Online Gone Bad: 4 Social Media Habits Professionals Must Avoid

social media habitsAs social creatures, the need to connect and bond is natural. It’s why platforms like FaceBook, Twitter, and Instagram fuel the days of millions. Social media habits differ. Some use social media to pitch potential employers, others for finding a love connection, and some sign on to communicate with far-away relatives or people with whom they have common interests.

According to a study by Pew Research Center:

  • Facebook remains the most popular social media platform, with its users visiting the site more regularly than users of other social media sites.
  • 76% of Facebook users report they visit the site daily (55% visit many times a day, and 22% visit about once per day).

But no matter what your goals are, or your “choice of poison,” it’s crucial to keep one important thing in mind: your social media habits can make or break your career. Even grey areas result in pink slips.

Consider the following stats provided by Career Builder.com, based upon a study conducted with over 2,600 employers and over 4,300 employees:

  •  22% of employers have terminated workers for Internet usage that was not related to their particular job function.
  • Almost 1/3 of companies prohibit staff members from writing about and sharing company information via social media.
  • 50% of U.S. companies track employees’ Internet usage.
  • 54% of employers block access to certain websites for staff members.

So here are four social media habits you must break. Otherwise, you run the risk of ruining your good name and professional image…

Bad Habit No. 1:

Publishing negative or profanity-laced rants on your blog or Facebook page about bad bosses, bad clients or bad co-workers.

The Reason:

Besides being bad business, these activities could brand you as immature, bitter, unsavvy or in need of a good therapist. Remember that Freedom of Speech isn’t always free; it may liberate you from your job or cause detriment to important relationships. If you need to vent about work woes, an entry chronicled in your personal diary might be a wiser option.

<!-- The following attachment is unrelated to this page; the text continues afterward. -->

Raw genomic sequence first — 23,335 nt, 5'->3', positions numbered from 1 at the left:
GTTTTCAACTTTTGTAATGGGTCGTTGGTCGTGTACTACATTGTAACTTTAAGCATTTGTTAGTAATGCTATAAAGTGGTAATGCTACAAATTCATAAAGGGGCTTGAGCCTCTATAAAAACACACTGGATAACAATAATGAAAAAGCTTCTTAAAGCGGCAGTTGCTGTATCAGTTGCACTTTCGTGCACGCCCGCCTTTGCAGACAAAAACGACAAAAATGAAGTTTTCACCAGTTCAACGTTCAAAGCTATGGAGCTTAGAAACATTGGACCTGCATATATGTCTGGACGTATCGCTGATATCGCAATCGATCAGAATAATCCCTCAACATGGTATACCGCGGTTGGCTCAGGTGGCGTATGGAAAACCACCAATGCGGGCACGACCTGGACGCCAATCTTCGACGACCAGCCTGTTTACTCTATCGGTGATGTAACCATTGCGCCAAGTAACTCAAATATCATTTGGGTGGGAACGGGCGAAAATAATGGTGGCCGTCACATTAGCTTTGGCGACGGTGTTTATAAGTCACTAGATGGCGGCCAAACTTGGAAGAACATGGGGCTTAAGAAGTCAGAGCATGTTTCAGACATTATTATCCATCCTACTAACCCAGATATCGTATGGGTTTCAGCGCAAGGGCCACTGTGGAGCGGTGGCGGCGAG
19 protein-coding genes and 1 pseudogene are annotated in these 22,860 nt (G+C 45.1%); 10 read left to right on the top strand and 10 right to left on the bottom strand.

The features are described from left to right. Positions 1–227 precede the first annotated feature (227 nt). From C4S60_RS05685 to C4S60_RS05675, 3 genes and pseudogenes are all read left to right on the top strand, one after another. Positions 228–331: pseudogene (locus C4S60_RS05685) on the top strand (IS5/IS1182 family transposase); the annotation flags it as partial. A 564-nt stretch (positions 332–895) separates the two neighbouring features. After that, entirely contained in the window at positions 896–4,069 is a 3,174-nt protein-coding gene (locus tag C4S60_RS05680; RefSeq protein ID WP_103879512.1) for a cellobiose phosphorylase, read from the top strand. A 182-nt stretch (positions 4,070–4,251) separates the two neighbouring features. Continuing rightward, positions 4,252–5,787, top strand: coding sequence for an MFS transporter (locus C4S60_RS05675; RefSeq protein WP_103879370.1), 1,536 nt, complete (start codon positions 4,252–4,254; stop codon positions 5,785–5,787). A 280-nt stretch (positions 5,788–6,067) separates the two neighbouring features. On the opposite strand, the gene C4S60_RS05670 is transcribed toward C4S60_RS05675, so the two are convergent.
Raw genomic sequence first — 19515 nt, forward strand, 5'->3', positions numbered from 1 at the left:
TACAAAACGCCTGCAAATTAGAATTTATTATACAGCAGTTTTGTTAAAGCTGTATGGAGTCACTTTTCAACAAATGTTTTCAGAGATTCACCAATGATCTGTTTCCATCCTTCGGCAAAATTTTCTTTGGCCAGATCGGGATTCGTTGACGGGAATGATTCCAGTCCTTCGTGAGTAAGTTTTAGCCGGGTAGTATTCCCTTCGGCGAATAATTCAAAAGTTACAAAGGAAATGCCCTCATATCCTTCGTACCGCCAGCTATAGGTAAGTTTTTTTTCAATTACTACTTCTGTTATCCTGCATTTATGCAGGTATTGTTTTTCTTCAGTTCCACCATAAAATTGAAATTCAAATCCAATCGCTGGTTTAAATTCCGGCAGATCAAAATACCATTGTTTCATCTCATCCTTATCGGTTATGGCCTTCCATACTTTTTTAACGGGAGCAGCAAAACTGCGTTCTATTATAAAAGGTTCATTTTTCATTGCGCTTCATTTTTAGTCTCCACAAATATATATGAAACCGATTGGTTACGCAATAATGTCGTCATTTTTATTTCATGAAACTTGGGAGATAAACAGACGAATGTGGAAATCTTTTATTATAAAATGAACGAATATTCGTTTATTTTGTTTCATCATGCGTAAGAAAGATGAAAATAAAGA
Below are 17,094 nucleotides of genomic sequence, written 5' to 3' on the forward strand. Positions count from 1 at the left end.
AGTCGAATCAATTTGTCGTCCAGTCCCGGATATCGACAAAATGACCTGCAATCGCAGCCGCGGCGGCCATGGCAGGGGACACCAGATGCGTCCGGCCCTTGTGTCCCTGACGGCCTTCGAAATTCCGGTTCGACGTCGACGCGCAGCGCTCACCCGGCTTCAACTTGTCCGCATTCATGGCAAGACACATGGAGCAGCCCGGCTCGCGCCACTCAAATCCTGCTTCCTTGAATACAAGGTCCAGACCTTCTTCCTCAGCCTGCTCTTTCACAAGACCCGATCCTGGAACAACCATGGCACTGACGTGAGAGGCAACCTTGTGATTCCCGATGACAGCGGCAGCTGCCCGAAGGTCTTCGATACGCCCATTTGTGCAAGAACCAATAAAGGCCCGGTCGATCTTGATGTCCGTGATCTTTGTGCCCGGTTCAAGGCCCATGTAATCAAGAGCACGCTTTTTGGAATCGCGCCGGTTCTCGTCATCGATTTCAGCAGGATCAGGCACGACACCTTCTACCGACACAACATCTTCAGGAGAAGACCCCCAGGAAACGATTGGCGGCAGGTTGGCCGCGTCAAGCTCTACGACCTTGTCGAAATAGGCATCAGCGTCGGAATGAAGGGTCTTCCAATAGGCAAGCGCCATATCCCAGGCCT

Bad Habit No. 2:

Posting pictures of your “Happy Hour” activities at the local bar via Facebook or Instagram.

The Reason:

Though a picture “paints a thousand words” the image it portrays can be quite subjective. Your girls-just- wanna-have- fun photo can be viewed by your employer or clients as unprofessional, irresponsible and in poor taste. And public access means you never really know where those pictures might be viewed and by whom. Better safe than sorry.

Get the picture here?

Bad Habit No. 3:

Facebook relationship status updates.

The Reason:

“It’s complicated.” Here’s a potential scenario. You and your significant other have a break up or major fight. In the heat of things, you change your status on your profile page. Even worse, you document the dirty details of what went down.

Here’s how it comes across…

You can’t exercise restraint and proper discretion in your own personal affairs. So how can your employer be sure you won’t divulge company secrets or confidential matters? Trust is crucial. The bottom line? Private matters should be kept private.

Bad Habit No. 4:

Engaging in word wars with people who clash with your views, political position, religion, or blog commentary.

The Reason:

No matter who is right or wrong here, these situations rarely end well. If you must disagree with someone, don’t be disagreeable. Take the high road. Your online reputation should be as impressive as your resume for optimal results.

In Conclusion…

Whether you’re hired as a butcher, baker, or candlestick maker, as long as you are employed by others, your social media habits become a reflection on you, your employer, and their investors.

So, post wisely.

 

For this post, YouTern thanks our friends at Jobscan Blog!

 

Jobscan

 

 

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